Washington – Military scientists want to make sure that injured troops in the battlefield receive the same standard of care as they would receive in a stateside U.S. hospital, especially when it comes to managing hemorrhage.
Hemorrhage is a major problem on the battlefield. Nearly 50% of combat deaths have been due to exsanguinating hemorrhage since the middle of World War II and, of those, about half of those lives could have been saved if timely, appropriate care had been available, according to DoD. In addition, the military reports that post-mortem study of casualties in Operation Iraqi Freedom suggests that up to 18% of all battlefield deaths could be prevented with improved ways to stop and treat severe hemorrhage.
One way researchers are seeking to help patients who have sustained blood loss is by acquiring new technologies and techniques to improve the availability and quality of blood products in theater.
“Often casualties are coming in … to the combat support hospitals who require massive transfusions with blood,” explained Victor MacDonald, PhD, product manager for SME blood products for the Pharmaceutical Systems Project Management Office at the U.S. Army Medical Material Development Activity (USAMMDA). At USAMMDA, project managers oversee the advanced development of products and their path through the regulatory process to obtain FDA approval.
Bringing Blood Platelets to the Battlefield
Platelets are one of the key blood components for normal blood-clotting after an injury or surgery. Supplying platelets to the battlefield is problematic, because, once collected, liquid platelets have a shelf-life of about five days .
“Once the person donates them, they have a very short shelf-life,” explained MacDonald. “So they cannot really be collected in the U.S. and sent overseas. There just isn’t enough time.”
Army Surgeon General Maj. Wertin from the 28th Combat Support Hospital sews up a Soldier’s wound after being hit by shrapnel during an insurgent attack in Mosul, Iraq, May 16.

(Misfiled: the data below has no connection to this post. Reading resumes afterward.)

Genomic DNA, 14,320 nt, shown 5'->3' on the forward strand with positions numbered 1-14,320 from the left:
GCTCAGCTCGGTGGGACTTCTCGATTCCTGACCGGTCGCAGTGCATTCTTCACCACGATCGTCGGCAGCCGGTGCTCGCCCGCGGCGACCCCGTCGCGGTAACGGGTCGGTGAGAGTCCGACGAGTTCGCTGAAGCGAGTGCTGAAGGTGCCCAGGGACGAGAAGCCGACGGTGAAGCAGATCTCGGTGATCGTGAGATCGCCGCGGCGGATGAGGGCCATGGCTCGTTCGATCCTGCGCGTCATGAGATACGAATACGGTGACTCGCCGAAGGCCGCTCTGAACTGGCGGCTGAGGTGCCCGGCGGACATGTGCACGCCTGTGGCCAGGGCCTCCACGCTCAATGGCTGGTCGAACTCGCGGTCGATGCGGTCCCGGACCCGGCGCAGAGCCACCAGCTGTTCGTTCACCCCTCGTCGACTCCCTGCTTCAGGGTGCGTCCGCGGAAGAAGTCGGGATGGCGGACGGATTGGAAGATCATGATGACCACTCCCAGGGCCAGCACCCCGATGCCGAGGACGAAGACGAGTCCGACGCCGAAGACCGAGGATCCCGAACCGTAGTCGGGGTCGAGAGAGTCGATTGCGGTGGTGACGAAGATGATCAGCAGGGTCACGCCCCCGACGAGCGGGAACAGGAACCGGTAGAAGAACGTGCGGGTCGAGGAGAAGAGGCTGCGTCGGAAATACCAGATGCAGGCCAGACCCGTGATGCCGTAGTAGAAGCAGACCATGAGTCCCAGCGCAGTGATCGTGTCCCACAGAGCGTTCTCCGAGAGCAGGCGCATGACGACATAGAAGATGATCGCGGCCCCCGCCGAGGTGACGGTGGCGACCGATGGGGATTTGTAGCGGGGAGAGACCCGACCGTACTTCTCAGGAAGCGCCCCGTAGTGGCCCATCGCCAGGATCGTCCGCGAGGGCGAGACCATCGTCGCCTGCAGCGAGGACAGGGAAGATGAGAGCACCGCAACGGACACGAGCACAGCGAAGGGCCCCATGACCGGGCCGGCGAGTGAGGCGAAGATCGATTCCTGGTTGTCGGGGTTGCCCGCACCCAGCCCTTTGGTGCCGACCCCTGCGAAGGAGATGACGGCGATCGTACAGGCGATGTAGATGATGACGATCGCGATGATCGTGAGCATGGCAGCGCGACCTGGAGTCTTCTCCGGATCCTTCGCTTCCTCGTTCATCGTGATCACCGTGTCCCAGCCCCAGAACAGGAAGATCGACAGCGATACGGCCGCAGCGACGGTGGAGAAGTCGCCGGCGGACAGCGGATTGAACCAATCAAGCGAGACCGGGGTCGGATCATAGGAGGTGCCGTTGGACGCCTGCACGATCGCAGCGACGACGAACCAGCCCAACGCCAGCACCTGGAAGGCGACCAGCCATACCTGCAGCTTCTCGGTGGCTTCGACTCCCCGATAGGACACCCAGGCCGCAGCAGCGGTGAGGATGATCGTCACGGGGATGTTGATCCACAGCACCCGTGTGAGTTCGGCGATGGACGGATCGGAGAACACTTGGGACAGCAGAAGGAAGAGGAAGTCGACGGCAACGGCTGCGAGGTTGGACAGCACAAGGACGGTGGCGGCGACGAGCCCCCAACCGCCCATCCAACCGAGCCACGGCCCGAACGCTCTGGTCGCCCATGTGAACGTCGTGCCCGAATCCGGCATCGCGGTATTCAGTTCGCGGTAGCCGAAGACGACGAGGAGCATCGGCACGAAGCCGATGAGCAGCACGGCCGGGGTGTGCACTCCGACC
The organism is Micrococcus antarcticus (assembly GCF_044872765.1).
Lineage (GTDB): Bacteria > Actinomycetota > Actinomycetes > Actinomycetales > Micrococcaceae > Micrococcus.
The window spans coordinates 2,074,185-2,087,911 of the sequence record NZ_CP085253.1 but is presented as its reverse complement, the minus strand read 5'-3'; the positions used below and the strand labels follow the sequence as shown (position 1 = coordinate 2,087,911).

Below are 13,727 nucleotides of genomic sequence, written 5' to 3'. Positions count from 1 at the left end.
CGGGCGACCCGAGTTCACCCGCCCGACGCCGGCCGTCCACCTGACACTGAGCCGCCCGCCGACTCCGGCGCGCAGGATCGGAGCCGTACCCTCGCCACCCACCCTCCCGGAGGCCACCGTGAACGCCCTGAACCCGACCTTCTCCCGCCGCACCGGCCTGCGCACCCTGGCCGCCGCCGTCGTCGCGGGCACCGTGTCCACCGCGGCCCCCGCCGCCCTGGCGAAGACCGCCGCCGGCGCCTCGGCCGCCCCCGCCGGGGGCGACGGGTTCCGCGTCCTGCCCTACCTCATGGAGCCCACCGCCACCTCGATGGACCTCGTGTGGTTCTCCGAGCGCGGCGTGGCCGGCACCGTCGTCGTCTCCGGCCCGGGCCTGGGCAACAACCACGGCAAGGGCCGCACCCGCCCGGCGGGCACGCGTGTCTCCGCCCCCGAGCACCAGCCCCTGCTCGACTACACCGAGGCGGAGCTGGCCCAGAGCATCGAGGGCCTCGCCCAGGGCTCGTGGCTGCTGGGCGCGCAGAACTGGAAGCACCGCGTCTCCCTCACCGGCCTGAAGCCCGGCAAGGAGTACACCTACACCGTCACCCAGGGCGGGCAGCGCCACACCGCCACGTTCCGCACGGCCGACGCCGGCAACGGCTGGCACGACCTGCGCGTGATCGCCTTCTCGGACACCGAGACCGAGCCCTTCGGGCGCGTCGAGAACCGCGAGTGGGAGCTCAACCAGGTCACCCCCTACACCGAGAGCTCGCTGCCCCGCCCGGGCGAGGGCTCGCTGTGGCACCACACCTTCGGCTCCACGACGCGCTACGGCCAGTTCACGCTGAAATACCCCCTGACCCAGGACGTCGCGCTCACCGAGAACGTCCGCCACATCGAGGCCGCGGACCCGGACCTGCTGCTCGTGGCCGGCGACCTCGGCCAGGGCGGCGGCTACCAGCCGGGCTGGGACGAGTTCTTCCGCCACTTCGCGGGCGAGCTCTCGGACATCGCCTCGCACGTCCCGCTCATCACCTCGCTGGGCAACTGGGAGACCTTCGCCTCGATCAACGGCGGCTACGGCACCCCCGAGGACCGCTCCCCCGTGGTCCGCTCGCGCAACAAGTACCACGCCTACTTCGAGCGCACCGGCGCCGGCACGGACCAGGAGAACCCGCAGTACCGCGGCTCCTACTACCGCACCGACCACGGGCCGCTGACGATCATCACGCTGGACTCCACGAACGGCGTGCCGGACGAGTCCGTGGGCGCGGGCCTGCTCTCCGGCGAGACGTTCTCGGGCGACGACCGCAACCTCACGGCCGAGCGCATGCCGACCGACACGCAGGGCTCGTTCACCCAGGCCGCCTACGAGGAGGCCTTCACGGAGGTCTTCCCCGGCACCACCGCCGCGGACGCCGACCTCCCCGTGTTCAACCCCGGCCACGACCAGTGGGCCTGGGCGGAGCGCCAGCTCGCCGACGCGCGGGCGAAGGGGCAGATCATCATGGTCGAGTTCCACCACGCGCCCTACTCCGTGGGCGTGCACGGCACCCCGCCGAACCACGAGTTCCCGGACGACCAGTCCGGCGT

To that end, military scientists have been interested in cryopreserved platelets (CPP). Originally developed in Boston at the Naval Blood Research Laboratory from 1972 to 2001, research efforts have been under way to build upon that work and get FDA approval for clinical use.
CPP consist of human platelets preserved in dimethyl sulfoxide that are frozen at -80°C and stored at -65°C. These platelets aid in the blood-clotting mechanism for patients who have a deficiency of platelets. The idea behind frozen platelets is that they can be collected and tested in the U.S., frozen and shipped to a location, then thawed as needed.
“The goal is to achieve the standard of therapy in the U.S., or something close to it on the battlefield,” said Rodney Michael, MD, senior product manager for blood products at USAMMDA. “Right now we don’t have that, because we don’t have ready availability of platelets. It is our standard part of treatment of severe trauma in the U.S., and we would like to offer something like or near to that on the battlefield.”
MacDonald explained that frozen platelets would have a longer shelf-life and could be almost immediately available when casualties arrive at a combat support hospital.
“Right now, we are targeting the combat-support hospitals,” he said. “The requirement for this is going to require a freezer that goes to a bit lower temperature then the current freezers out there, but we have identified a new class of freezer that is very light and looks like it is very deployable to hold this material. If you are looking for an ideal platelet product, you would want one that wouldn’t require any refrigeration at all, and you could just leave it on the shelf and pull it down on an as-needed basis like any drug. That does not currently exist.”